This was a storybook night when even a 7-foot-6 giant could somehow get swallowed up in the festivity as he joined icons Olajuwon, Rudy Tomjanovich, Calvin Murphy, Clyde Drexler and Moses Malone as the sixth player in history honored by the franchise.
The night was chosen to coincide with the hopeful Chinese New Year celebration, televised live in his home country and so, despite a certain football game in Houston on Sunday, the raising of Yao’s jersey will be the most-viewed sports-related event in the world this weekend.
Yet there was a tinge of Auld Lang Syne regret for what could have been, if not for a debilitating series of broken bones and foot surgeries that cut Yao’s career short after playing just seven full seasons — nine total — in the NBA and forced him to retire in 2011.
“It’s really sad for me personally, the city of Houston and all of our fans that his career was cut so short,” said Rockets owner Leslie Alexander. “Because I think if he had stayed on we would have won a couple of championships, which is what we were all looking for.”
At 30, Yao was still a young man for an average citizen when he retired, but too old to continue pursuing a kid's dream with a body that kept breaking down. His is a career that will be remembered more for promise than for proof, budding potential that never came to full bloom on the court.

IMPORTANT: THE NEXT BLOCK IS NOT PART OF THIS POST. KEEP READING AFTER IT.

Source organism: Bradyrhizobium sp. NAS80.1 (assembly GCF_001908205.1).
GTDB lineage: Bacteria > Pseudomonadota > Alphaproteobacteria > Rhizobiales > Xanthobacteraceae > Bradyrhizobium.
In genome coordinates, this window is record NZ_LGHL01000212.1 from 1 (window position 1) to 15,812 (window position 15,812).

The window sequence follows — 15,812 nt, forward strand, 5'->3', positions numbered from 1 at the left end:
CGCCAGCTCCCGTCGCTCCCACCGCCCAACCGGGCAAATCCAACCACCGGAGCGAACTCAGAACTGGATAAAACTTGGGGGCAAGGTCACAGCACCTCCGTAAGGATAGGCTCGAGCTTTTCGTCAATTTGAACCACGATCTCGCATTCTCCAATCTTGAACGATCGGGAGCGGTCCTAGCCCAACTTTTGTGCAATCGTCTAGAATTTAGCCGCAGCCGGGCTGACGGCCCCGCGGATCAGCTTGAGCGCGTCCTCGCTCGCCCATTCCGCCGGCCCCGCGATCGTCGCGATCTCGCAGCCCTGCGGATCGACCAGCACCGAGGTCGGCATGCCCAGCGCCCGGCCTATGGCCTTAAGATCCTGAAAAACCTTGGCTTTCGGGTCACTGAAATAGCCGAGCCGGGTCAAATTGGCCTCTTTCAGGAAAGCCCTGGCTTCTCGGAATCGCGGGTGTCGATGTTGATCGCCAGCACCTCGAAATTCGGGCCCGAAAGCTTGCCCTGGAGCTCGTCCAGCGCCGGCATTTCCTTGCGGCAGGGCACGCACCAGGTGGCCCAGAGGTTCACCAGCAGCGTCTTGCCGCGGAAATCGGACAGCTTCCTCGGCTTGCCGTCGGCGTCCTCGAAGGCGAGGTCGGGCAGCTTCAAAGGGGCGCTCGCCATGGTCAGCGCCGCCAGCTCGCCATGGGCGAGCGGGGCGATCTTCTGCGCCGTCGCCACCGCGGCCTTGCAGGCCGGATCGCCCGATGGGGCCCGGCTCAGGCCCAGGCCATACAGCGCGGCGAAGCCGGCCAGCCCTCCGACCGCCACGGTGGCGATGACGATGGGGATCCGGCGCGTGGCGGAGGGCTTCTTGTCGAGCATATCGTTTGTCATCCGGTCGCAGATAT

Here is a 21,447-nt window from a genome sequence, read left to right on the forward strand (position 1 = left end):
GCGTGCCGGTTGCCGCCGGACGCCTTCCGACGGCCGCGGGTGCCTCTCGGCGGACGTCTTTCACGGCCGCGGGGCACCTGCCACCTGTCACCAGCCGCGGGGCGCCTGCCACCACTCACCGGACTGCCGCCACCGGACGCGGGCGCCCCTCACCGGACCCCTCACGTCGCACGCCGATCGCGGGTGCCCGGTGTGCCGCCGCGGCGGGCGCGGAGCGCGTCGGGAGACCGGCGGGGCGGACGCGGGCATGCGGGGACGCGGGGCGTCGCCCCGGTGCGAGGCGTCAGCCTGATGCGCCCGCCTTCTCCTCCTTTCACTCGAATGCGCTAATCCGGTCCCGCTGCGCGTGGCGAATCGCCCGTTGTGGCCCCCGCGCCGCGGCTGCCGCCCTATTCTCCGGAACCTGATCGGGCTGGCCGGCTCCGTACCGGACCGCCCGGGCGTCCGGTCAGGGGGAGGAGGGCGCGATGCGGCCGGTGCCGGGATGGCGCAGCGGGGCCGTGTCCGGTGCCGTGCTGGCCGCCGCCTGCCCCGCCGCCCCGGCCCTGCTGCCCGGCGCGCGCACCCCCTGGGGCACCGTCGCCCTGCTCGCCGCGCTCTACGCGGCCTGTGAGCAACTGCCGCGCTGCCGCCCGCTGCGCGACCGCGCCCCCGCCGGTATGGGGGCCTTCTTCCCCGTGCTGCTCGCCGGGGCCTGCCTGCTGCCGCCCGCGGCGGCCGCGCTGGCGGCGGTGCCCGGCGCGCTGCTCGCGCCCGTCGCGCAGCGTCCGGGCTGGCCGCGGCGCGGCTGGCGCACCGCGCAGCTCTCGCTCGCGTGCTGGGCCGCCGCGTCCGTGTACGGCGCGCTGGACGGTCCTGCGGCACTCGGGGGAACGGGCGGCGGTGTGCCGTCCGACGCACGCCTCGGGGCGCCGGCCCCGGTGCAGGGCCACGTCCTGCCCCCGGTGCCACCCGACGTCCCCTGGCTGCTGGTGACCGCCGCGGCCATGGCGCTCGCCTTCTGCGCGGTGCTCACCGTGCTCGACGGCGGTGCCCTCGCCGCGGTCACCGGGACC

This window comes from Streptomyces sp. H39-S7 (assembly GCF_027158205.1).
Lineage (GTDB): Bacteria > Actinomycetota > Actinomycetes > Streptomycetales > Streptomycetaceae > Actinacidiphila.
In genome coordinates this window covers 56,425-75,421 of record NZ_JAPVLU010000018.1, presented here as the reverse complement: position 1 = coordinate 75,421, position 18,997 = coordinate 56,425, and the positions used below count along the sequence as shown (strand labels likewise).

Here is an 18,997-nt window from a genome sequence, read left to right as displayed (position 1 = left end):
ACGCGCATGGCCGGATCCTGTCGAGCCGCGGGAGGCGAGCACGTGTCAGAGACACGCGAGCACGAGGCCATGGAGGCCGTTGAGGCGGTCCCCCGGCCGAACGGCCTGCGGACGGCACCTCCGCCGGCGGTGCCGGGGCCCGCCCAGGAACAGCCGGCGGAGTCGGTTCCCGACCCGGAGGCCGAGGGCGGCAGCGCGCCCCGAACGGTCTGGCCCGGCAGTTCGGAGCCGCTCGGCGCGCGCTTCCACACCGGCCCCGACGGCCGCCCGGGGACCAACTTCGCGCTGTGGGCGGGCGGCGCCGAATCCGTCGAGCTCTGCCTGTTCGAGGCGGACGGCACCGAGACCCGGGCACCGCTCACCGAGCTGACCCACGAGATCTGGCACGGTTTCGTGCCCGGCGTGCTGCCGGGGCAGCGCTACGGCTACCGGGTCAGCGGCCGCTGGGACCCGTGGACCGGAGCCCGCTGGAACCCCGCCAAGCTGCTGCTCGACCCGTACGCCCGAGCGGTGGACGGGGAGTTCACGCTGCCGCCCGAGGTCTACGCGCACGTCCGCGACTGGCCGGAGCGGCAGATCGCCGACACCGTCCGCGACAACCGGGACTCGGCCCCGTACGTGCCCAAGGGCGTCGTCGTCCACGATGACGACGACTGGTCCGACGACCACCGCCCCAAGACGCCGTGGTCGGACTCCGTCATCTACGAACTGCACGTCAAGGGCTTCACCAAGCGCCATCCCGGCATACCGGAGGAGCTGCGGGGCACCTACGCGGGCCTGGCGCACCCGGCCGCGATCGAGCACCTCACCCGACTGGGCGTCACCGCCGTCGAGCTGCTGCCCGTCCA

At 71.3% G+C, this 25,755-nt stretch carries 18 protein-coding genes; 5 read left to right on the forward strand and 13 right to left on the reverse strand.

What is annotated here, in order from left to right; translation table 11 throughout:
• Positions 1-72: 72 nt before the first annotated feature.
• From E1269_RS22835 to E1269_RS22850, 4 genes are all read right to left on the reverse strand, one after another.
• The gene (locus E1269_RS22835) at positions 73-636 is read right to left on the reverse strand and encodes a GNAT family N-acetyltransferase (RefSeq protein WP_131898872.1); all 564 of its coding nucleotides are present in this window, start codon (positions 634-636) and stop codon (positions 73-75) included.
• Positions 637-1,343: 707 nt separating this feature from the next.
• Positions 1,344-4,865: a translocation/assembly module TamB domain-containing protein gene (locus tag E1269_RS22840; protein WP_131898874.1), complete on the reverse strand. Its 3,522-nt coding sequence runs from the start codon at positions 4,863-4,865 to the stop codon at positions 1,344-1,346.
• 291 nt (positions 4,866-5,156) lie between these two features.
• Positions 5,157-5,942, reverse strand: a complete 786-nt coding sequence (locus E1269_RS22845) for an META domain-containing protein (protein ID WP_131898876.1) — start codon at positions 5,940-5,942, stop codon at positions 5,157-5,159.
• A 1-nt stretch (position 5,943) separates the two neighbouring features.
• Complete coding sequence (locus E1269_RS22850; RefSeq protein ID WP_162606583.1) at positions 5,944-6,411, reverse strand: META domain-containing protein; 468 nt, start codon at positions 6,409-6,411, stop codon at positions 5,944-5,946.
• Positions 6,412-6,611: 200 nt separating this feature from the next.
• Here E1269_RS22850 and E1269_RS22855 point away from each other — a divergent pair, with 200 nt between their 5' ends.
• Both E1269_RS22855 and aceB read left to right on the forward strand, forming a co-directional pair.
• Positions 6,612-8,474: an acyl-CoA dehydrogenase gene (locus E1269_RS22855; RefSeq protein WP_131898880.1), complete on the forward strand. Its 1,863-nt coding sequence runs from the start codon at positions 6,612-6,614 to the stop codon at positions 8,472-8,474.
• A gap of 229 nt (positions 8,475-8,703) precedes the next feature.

He arrived in Houston as towering, iconic and as durable as the Great Wall of China, yet over the course of his NBA career Yao's image became fragile like a Ming vase. Even while battling the series of fractures to his feet and ankles, Yao averaged 19.1 points and 9.3 rebounds per game, and for the three-year stretch from 2006-08 was most deserving of the Western Conference starting center spot in the All-Star Game.
Yao grew from the timid, tentative stranger in a strange land who did not score in his first NBA game and spoke to the American media through an interpreter into a confident, dominant post player who became an All-American trash talker on the day he blasted the L.A. Clippers for 32 points and after one turnaround jumper defiantly shouted, "You try to (bleeping) stop me!"
And then he was gone, literally limping off just when Yao should have been hitting his stride.